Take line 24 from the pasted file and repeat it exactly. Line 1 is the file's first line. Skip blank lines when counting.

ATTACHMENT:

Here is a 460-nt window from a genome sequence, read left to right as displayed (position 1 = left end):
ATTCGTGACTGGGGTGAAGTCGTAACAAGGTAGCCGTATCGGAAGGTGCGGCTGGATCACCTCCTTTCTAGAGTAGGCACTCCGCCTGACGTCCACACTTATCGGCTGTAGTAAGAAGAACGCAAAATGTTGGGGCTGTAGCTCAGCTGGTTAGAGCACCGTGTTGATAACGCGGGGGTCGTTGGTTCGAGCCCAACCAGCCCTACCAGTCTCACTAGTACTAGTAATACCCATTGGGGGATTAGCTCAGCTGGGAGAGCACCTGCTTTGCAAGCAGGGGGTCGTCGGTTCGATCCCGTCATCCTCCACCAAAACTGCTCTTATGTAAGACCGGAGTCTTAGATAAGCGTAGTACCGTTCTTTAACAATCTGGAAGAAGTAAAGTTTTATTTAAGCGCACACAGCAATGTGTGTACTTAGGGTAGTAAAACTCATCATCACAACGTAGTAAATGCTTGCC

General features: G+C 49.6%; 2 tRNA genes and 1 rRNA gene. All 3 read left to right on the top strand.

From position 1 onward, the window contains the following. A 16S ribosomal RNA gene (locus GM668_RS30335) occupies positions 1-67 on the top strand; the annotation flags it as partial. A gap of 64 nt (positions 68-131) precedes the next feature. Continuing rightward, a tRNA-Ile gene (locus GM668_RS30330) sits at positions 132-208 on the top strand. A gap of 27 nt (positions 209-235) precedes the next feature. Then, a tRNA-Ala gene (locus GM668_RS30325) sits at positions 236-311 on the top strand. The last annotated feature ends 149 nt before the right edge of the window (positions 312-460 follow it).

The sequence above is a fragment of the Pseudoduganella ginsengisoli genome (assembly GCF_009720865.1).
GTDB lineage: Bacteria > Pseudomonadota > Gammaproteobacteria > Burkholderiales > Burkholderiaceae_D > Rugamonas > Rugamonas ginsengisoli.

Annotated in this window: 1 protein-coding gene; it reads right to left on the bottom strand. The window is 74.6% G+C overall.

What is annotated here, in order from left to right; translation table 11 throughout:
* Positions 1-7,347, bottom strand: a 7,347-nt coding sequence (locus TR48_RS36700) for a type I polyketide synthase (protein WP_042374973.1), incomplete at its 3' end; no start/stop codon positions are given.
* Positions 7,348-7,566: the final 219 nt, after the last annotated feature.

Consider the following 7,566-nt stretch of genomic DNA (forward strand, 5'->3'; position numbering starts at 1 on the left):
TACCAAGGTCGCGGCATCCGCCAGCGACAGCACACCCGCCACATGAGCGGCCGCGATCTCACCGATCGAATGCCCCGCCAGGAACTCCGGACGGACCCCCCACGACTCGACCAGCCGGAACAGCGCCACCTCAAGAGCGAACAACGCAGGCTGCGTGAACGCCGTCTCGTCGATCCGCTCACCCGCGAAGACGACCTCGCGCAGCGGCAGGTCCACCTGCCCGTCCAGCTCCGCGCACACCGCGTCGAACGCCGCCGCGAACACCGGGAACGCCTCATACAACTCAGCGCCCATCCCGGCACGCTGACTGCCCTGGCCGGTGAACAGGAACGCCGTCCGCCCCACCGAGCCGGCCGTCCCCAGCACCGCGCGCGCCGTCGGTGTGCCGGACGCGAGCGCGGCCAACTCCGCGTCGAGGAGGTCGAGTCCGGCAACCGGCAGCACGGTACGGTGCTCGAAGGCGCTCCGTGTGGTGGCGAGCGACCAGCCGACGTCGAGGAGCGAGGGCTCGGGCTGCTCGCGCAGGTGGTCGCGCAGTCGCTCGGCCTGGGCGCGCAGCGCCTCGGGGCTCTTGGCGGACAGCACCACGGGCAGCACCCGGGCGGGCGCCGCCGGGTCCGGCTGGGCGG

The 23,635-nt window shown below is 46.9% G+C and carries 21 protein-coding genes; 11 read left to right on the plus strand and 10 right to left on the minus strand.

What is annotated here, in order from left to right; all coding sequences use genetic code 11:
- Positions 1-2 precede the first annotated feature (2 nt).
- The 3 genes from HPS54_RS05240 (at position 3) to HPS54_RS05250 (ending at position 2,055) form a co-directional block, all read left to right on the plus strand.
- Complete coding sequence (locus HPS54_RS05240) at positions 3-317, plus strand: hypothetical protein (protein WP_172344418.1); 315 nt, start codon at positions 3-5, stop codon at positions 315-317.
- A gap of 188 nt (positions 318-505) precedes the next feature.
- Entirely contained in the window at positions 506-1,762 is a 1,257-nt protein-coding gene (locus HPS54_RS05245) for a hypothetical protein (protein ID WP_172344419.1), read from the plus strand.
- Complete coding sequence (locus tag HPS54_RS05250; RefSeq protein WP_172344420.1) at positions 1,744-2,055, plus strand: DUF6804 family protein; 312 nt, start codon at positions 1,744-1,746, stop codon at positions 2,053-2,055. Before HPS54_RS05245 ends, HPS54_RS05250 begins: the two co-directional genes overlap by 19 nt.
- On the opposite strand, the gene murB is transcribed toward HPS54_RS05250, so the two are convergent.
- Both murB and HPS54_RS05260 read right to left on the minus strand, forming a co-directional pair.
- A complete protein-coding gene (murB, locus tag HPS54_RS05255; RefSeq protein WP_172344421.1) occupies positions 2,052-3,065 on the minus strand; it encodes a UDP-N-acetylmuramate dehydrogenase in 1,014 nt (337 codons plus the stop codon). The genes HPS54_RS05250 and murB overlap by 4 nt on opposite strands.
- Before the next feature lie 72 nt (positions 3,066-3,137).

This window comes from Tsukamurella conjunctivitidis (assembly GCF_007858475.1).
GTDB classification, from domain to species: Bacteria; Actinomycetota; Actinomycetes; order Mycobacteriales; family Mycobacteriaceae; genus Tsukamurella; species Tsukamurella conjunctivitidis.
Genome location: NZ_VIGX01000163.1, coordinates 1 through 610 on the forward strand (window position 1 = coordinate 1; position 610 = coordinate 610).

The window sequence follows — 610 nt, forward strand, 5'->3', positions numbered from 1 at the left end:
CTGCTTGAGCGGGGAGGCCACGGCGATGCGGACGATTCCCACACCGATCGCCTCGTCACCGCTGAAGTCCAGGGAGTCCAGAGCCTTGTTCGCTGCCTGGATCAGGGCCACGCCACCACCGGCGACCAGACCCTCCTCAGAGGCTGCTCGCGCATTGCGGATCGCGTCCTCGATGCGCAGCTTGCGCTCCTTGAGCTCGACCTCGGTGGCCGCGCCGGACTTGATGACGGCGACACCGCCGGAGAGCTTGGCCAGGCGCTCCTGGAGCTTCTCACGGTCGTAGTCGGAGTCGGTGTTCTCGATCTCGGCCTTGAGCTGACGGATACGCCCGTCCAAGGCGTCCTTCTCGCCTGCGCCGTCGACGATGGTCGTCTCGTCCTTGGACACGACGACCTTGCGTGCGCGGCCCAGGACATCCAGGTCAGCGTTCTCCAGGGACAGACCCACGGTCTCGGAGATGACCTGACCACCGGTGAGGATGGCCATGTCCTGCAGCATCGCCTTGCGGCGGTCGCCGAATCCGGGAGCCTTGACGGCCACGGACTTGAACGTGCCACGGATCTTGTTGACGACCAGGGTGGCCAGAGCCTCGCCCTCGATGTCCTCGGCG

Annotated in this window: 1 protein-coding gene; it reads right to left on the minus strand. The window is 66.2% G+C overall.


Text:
- Before the next feature lie 72 nt (positions 3,066-3,137).